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Tactical Analysis

Tactical Analysis: Liverpool 4-3 Dortmund | Dortmund’s early control and Klopp’s midfield shift

James Sutherland writes a detailed tactical analysis about Liverpool’s thrilling win over Borussia Dortmund in the UEFA Europa League quarter final.

Dortmund and Liverpool faced off in the second leg of the Europa League quarterfinals in undoubtedly the pick of the draw. The game proved to be one of the most thrilling and interesting games of the whole season as Liverpool managed to score 3 goals in under 30 minutes to knock out Dortmund. Jurgen Klopp and Thomas Tuchel both coached excellent games, although it was Klopp who eventually got the better of Tuchel, enabling Liverpool to complete its comeback and win the tie.

Liverpool 4-3 Dortmund


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Liverpool (4-2-3-1): Mignolet; Moreno, Sakho, Lovren, Clyne; Can, Milner; Coutinho, Firmino, Lallana; Origi

Dortmund (4-2-3-1): Weidenfeller; Schmelzer, Hummels, Sokratis, Piszczek; Weigl, Castro; Reus, Kagawa, Mkhitaryan; Aubameyang

Dortmund’s Early Control

The game started with Dortmund eschewing a high press for defending in a lower block in their own half. Dortmund shifted from a 4-2-3-1 to a 4-4-2 in defense, with Mkhitaryan and Reus dropping into the midfield, and Kagawa pushing alongside Aubameyang.


This gave Dortmund good control of the center of the field early in the game. Because of their decent horizontal compactness, Liverpool was forced to the wings. They couldn’t build offense through midfield, and instead had to settle for trying to get combinations between Coutinho and Lallana on their respective wings.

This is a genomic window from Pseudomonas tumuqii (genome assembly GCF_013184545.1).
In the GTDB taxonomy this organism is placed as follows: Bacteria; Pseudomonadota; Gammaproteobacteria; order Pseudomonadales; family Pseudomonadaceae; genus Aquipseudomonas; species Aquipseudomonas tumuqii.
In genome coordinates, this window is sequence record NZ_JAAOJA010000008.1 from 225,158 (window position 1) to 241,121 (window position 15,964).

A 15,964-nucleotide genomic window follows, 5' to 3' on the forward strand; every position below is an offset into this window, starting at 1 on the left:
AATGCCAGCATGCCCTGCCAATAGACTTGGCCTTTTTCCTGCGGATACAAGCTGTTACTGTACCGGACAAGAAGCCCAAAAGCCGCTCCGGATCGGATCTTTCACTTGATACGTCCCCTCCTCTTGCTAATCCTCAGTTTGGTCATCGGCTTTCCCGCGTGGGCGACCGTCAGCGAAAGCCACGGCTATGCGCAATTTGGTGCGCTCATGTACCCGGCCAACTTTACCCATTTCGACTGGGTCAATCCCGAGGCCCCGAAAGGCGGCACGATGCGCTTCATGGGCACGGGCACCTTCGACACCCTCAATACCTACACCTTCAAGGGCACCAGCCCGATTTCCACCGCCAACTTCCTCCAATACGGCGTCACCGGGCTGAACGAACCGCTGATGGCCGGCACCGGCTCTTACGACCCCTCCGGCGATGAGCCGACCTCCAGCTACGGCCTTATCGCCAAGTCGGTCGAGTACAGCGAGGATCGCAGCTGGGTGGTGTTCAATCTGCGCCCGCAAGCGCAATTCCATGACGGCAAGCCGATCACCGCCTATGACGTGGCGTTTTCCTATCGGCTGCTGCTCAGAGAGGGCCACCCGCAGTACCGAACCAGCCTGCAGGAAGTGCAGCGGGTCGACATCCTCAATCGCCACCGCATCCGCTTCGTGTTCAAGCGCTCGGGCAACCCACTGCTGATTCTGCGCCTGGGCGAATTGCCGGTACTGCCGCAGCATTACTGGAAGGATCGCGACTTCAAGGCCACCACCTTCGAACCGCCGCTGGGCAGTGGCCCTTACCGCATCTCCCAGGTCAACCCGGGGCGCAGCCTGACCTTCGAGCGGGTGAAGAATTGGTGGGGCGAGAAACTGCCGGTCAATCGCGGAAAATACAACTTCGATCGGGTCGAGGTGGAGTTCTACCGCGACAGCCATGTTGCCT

Dortmund was also in a good shape to counter attack, which they used to score two early goals. They were able to draw Liverpool into traps, especially in the half spaces and the wings, where they could overload the ball.

With both Mkhitaryan and Reus on the wings, often winning the balls back themselves, Dortmund also cut out the middle man. Their counters were faster and more deadly because Mkhitaryian and Reus already had the ball at their feet, instead of waiting for a winger or fullback to win the ball and then get it to them.

Aubameyang’s speed killed Sakho and Lovren early on as well. He was consistently able to find space running in the half spaces or between the two center backs, and with both Can and Milner often upfield helping with the attack, Lovren and Sakho had little cover for Aubameyang.

This formation did present some problems though. Liverpool was able to find overloads on the wings, especially as the first half went on. Both Reus and Mkhitaryian were focused on Liverpool’s fullbacks, as well as the center of the field, and left space behind them and on their sides.

Liverpool would often play the ball into the center or a halfspace, where the carrier would be closed down by the midfielder and a winger. They would then quickly shift the ball around to the wing, where a fullback and wide midfielder were often already stationed. Liverpool would then have a 2 v. 1 on Dortmund’s fullback.


Above you can see such an example. Liverpool played a long ball out of the middle to Clyne on the wing, where Lallana was able to get behind Reus. This created a 2 v. 1 for Liverpool, leading to an Origi shot on target.

Weigl and Castro had horizontal compactness issues as well, as can be seen in the original photo. Both would often step out of the midfield bank to track Firmino, Lallana or Coutinho trying to drop into space. But this would leave space in front of the backline for one of the other attacking midfielders or Origi to step into. Klopp would exploit this to greater effect later in the match.